Bias In Beholder’s Eye

, Malcolm A. Kline, Leave a comment

Interestingly, when academia tries to rebut claims of bias, they wind up buttressing them. “My research shows that only about 9 percent of professors are political radicals on the far left, on the basis of their opinions about a wide range of social and political matters, and their self-descriptions (for example, whether they describe themselves as radicals),” Neil Gross writes in The Chronicle Review. “More common in the professoriate—a left-leaning occupation, to be sure—are progressives, who account for roughly a third of the faculty (and whose redistributionism is more limited in scope), and academics in the center left, who make up an additional 14 percent of professors.”

Gross is a professor of sociology at the University of British Columbia and a visiting scholar at New York University. “Radical professors in the post-1960s period overestimated how much tolerance there would be for them, and how far the idea of academic freedom could be stretched,” he admits. “Also, some academic radicals, privileging politics over scholarship, have waged unproductive battles against the scientific aspirations of their colleagues.”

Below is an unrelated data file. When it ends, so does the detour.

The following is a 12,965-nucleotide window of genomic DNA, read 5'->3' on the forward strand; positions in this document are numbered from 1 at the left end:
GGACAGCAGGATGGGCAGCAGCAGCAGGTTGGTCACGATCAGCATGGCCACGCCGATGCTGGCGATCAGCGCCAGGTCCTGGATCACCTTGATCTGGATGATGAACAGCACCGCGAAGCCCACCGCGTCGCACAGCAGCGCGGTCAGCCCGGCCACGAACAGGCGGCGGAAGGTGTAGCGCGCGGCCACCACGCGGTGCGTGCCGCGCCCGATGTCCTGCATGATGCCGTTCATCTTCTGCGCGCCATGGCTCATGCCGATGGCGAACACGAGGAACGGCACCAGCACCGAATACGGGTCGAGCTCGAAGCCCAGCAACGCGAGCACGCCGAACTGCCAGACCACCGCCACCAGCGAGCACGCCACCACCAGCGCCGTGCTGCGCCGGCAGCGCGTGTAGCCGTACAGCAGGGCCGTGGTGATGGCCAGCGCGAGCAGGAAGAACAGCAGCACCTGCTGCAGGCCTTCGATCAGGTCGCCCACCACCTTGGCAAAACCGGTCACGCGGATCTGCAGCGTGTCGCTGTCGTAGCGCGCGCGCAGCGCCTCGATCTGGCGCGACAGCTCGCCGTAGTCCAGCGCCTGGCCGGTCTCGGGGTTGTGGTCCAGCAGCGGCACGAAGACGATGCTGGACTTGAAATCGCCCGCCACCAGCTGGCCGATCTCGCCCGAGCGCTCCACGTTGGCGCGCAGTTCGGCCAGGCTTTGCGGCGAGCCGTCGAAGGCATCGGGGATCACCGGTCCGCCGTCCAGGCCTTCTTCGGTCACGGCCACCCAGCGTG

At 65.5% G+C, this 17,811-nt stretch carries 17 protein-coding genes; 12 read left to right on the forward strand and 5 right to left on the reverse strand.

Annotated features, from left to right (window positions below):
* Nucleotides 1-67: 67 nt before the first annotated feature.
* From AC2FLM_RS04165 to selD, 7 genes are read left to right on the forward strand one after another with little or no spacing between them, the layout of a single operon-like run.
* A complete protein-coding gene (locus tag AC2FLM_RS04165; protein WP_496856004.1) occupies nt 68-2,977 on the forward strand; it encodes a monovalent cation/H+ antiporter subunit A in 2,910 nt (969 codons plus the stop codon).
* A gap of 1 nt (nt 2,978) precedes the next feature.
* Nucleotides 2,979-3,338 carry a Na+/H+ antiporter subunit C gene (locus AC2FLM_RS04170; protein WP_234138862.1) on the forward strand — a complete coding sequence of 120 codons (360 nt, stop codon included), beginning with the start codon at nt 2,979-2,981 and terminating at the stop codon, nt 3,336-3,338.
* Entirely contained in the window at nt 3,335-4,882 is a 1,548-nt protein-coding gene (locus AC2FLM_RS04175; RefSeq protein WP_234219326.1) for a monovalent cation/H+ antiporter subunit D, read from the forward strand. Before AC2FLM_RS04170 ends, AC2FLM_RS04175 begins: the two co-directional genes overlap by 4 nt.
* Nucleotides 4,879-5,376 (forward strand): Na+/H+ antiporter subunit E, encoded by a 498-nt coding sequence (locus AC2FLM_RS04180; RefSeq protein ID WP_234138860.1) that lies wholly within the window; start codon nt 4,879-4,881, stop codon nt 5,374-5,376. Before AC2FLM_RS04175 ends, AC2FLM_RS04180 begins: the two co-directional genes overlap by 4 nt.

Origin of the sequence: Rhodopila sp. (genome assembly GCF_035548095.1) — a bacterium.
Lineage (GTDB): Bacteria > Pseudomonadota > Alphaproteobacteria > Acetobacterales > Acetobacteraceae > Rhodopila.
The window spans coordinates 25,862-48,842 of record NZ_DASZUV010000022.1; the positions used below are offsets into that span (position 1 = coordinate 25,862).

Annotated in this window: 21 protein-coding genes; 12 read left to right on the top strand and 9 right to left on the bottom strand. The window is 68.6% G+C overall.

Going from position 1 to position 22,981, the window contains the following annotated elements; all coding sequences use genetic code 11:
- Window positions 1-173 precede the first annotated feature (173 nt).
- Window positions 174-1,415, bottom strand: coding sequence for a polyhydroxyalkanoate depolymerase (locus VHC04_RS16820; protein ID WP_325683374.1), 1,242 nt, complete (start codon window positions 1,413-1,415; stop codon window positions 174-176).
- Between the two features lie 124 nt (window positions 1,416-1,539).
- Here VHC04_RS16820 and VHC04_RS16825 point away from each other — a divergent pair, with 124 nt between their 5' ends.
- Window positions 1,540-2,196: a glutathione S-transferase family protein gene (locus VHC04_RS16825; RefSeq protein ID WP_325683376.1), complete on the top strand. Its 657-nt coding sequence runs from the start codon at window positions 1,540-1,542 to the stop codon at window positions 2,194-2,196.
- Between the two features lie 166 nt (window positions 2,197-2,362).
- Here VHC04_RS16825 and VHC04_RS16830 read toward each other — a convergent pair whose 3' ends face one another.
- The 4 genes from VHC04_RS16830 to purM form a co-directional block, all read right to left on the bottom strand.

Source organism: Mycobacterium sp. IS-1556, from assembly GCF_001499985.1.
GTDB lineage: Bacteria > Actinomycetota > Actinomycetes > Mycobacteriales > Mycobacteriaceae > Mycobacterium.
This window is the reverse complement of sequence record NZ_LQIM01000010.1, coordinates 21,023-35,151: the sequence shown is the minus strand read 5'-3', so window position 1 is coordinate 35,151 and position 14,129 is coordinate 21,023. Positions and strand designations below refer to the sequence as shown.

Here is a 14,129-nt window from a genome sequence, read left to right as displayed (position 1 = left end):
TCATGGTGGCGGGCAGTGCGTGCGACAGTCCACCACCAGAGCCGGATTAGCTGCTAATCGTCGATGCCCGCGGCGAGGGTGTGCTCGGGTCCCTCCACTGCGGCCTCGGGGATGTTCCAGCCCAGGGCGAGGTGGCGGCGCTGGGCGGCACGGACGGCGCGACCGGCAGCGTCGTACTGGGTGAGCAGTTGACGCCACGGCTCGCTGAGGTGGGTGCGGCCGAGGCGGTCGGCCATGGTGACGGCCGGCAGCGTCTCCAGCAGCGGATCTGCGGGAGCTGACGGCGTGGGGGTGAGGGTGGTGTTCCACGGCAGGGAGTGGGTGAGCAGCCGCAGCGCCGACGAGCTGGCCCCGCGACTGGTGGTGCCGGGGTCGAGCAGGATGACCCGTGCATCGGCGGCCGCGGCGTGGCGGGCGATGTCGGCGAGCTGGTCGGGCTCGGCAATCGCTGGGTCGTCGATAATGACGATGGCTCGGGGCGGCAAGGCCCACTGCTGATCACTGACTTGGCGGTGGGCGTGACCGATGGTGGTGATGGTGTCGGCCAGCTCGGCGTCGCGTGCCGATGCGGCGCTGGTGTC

“At the same time, academic radicals in the social sciences and humanities have given us novel and important ways of thinking about society and culture.” Indeed, some are even criticizing Obama Administration policies, although without naming them as such.

“What happens to a people who condone deadly hellfire from the sky, triggered 10,000 miles away, and then never know it has fallen?,” David O’Hara and John Kaag ask in that same issue of The Chronicle Review. “To a people unable to imagine that anyone could regard a cloud of incoming arrows as a pleasant shade to fight in?”

“Or to a people for whom the expediency of drones and the avoidance of risk are sufficient to dismiss any ethical concerns they might engender?” O’Hara is an associate professor of sociology at Augustana College in South Dakota. Kaag is an assistant professor of philosophy at the University of Massachusetts at Lowell.

 

Malcolm A. Kline is the Executive Director of Accuracy in Academia.
If you would like to comment on this article, e-mail mal.kline@academia.org.

 

 

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